The only problem with this setup is that the outputs will keep flipping as long as the clock is high! Since each clock pulse has some non-zero duration, this version of the counter will flip many times per pulse rather than just once.

The solution is to use *two* SR flip-flops. One will record the current output and the other will record the output for the next pulse. The trick is that the “current” flip-flop is activated when the clock goes high as above, but the “next” flip-flop will be activated when the clock goes low. The effect is that the counter is only updated after a complete cycle $\mathrm{Clock}=0 \Rightarrow \mathrm{Clock}=1$, preventing the oscillations in our first version.

Here is an implementation of this idea:

When the clock is *low* it is easy to see that $S_{cur}=R_{cur}=1$ meaning that the “current” flip-flop will not be updated. In contrast, when the clock is *high* $S_{next}=R_{next}=1$ and so the “next” clock will not be updated. It is not hard to verify that with this version the outputs $Q,\,\overline{Q}$ flip exactly once when the clock receives a pulse.

# A Random Bit Generator

In this section we will use a 1 bit counter to build the random bit generator we described in the introduction. In addition to being a fun gadget, this will be an opportunity to place the counter in a complete working circuit.

Here is the circuit diagram for the random bit generator:

At the top left we have a 555 timer wired in astable mode. When the button is pressed it will send pulses to the 3 pin with a frequency of about 100hz.

Our 1 bit counter is layed out along the bottom. We’ve used two 74HC00 chips for the NAND gates and a 74HC32 chip for the OR gates. For convenience, I’ve drawn the connections of the logical gates that are inside these chips but these are for visualization only.

Finally on the top right there are two LEDs, each one connected to a different output of the counter. These connections are done via transistors so that the LEDs do not steal too much voltage from the logic gates.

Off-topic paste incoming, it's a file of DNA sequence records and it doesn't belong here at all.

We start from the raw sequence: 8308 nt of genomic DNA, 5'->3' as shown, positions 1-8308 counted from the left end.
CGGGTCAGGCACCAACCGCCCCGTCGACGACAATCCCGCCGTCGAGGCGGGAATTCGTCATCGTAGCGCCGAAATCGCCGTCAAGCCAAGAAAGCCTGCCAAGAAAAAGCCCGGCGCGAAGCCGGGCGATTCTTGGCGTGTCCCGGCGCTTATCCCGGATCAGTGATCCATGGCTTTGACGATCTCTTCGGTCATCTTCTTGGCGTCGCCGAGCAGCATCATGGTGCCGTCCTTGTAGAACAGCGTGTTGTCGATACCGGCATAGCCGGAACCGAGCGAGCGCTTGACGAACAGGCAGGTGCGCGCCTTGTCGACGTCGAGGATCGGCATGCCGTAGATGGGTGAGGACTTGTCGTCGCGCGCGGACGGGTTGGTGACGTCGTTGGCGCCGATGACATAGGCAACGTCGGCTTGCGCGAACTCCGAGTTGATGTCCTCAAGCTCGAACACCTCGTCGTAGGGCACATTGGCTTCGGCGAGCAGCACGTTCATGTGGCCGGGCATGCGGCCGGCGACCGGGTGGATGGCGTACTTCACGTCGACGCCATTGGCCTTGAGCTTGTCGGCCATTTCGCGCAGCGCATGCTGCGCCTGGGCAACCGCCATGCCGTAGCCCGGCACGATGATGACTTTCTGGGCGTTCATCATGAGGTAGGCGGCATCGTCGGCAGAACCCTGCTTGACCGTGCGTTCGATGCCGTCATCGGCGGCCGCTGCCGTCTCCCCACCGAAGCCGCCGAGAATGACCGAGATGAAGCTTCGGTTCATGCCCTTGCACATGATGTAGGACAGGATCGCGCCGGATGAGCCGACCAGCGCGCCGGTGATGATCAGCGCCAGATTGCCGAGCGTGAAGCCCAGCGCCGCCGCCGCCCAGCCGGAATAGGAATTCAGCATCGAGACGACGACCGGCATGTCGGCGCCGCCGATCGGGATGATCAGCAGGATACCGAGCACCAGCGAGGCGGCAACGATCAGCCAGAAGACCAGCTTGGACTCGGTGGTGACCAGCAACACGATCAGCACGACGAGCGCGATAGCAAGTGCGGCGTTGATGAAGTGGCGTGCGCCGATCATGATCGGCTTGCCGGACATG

When the button is pressed down, the timer will start sending pulses out of the 3 pin of the 555 chip. Each pulse will flip the output of the counter which in turn causes exactly one of the LEDs to light up. When the button is released the pulses stop and which ever LED happens to be on will stay on until the next time the button is pressed.

To test whether the LEDs have an equal chance of being on after the button release I pressed the button 100 times and recorded which light stayed on. Here is the result with one of the lights represented by a 0 and the other by a 1:

```
00110000000111001110011101001010000110101101111101
10011000110011101100010100000101010001000110111111
```

There are 51 0s and 49 1s in the sequence so we can conclude with 95% confidence that the probability of getting a 1 is within $\frac{1}{\sqrt{100}} = 0.1$ of the sample mean $49 / 100 = 0.49$. In other words, the probability of getting a 1 is between $0.39$ and $0.59$. We could reduce the error bounds by pressing the button more times but this seems good enough for a demonstration.

# Adding More Bits

It is easy build an N-bit binary counter out of N 1-bit counters. The idea is that when the output of the lowest order 1-bit counter switches to 0 this should flip the counter of the next lowest bit so that we “carry the 1”. Here is an example of an 4-bit binary counter:

Each square represents a 1-bit counter. The lowest order bit $b_0$ is on the left and the highest order bit $b_3$ is on the right.

Initially all the bits are set to 0 and so the full output of the counter is 0000. When the clock rises from low to high the leftmost bit counter will be triggered causing $Q_0$, and by extension $b_0$, to be set to 1. The full output will now be: 1000.

The next time the clock rises will cause $Q_0$ and $b_0$ to flip back to 0. Furthermore, $\overline{Q}_0$ will *rise* from low to high triggering the next 1-bit counter and causing $b_1$ to be set to 1. So the final output after the second pulse will be 0100.

Continuing in this fashion it becomes clear that after $N$ pulses the output will contain the binary representation of $N$ modulo $2^4=16$ where the binary number is read from left to right.

Incidentally, note that this is one application where it is handy to have the $\overline{Q}$ outputs around in addition to the $Q$ outputs.